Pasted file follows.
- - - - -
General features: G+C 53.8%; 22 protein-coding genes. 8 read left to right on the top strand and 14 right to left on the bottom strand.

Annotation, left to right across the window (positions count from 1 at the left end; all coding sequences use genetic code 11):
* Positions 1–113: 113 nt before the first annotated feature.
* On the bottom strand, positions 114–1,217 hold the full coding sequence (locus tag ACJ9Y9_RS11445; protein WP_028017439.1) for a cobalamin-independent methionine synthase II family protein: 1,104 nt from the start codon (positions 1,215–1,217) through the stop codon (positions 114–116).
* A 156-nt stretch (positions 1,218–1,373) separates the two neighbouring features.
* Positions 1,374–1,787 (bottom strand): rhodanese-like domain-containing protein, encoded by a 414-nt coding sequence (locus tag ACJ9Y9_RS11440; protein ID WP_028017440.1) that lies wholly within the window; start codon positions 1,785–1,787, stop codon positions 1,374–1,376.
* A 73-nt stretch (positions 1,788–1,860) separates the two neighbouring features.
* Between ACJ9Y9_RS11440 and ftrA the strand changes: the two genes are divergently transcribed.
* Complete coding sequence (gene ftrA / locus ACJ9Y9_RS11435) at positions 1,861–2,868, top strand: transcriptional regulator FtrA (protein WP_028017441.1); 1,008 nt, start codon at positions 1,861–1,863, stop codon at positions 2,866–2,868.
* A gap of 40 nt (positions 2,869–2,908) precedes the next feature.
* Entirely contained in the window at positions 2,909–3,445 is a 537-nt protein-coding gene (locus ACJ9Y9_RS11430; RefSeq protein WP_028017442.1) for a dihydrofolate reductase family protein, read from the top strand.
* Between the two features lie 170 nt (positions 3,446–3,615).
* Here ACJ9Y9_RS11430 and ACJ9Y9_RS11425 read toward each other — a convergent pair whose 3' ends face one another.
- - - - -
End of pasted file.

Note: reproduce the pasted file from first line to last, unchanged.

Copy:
General features: G+C 53.8%; 22 protein-coding genes. 8 read left to right on the top strand and 14 right to left on the bottom strand.

Annotation, left to right across the window (positions count from 1 at the left end; all coding sequences use genetic code 11):
* Positions 1–113: 113 nt before the first annotated feature.
* On the bottom strand, positions 114–1,217 hold the full coding sequence (locus tag ACJ9Y9_RS11445; protein WP_028017439.1) for a cobalamin-independent methionine synthase II family protein: 1,104 nt from the start codon (positions 1,215–1,217) through the stop codon (positions 114–116).
* A 156-nt stretch (positions 1,218–1,373) separates the two neighbouring features.
* Positions 1,374–1,787 (bottom strand): rhodanese-like domain-containing protein, encoded by a 414-nt coding sequence (locus tag ACJ9Y9_RS11440; protein ID WP_028017440.1) that lies wholly within the window; start codon positions 1,785–1,787, stop codon positions 1,374–1,376.
* A 73-nt stretch (positions 1,788–1,860) separates the two neighbouring features.
* Between ACJ9Y9_RS11440 and ftrA the strand changes: the two genes are divergently transcribed.
* Complete coding sequence (gene ftrA / locus ACJ9Y9_RS11435) at positions 1,861–2,868, top strand: transcriptional regulator FtrA (protein WP_028017441.1); 1,008 nt, start codon at positions 1,861–1,863, stop codon at positions 2,866–2,868.
* A gap of 40 nt (positions 2,869–2,908) precedes the next feature.
* Entirely contained in the window at positions 2,909–3,445 is a 537-nt protein-coding gene (locus ACJ9Y9_RS11430; RefSeq protein WP_028017442.1) for a dihydrofolate reductase family protein, read from the top strand.
* Between the two features lie 170 nt (positions 3,446–3,615).
* Here ACJ9Y9_RS11430 and ACJ9Y9_RS11425 read toward each other — a convergent pair whose 3' ends face one another.